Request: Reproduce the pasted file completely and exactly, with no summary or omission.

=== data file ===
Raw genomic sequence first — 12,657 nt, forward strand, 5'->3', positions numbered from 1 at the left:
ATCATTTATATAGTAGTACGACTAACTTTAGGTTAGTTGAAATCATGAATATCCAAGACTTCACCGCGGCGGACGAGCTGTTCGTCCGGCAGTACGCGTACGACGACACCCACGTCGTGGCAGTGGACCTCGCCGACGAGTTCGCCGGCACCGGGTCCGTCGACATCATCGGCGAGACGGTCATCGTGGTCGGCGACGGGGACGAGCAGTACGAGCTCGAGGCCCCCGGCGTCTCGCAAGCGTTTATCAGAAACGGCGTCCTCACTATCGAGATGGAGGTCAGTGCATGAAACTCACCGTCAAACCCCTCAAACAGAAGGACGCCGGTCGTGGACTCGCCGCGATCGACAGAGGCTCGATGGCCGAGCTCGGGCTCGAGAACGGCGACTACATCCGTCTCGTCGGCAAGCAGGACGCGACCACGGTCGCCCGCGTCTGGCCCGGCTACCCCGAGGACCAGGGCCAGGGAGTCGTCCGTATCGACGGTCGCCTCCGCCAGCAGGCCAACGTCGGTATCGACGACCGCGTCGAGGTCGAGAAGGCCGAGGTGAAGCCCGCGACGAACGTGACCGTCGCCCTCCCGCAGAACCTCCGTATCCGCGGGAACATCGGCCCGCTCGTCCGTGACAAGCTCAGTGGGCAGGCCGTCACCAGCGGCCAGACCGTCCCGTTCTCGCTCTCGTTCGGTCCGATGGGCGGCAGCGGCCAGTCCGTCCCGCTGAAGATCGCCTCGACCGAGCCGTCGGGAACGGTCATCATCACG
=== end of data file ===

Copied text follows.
Raw genomic sequence first — 12,657 nt, forward strand, 5'->3', positions numbered from 1 at the left:
ATCATTTATATAGTAGTACGACTAACTTTAGGTTAGTTGAAATCATGAATATCCAAGACTTCACCGCGGCGGACGAGCTGTTCGTCCGGCAGTACGCGTACGACGACACCCACGTCGTGGCAGTGGACCTCGCCGACGAGTTCGCCGGCACCGGGTCCGTCGACATCATCGGCGAGACGGTCATCGTGGTCGGCGACGGGGACGAGCAGTACGAGCTCGAGGCCCCCGGCGTCTCGCAAGCGTTTATCAGAAACGGCGTCCTCACTATCGAGATGGAGGTCAGTGCATGAAACTCACCGTCAAACCCCTCAAACAGAAGGACGCCGGTCGTGGACTCGCCGCGATCGACAGAGGCTCGATGGCCGAGCTCGGGCTCGAGAACGGCGACTACATCCGTCTCGTCGGCAAGCAGGACGCGACCACGGTCGCCCGCGTCTGGCCCGGCTACCCCGAGGACCAGGGCCAGGGAGTCGTCCGTATCGACGGTCGCCTCCGCCAGCAGGCCAACGTCGGTATCGACGACCGCGTCGAGGTCGAGAAGGCCGAGGTGAAGCCCGCGACGAACGTGACCGTCGCCCTCCCGCAGAACCTCCGTATCCGCGGGAACATCGGCCCGCTCGTCCGTGACAAGCTCAGTGGGCAGGCCGTCACCAGCGGCCAGACCGTCCCGTTCTCGCTCTCGTTCGGTCCGATGGGCGGCAGCGGCCAGTCCGTCCCGCTGAAGATCGCCTCGACCGAGCCGTCGGGAACGGTCATCATCACG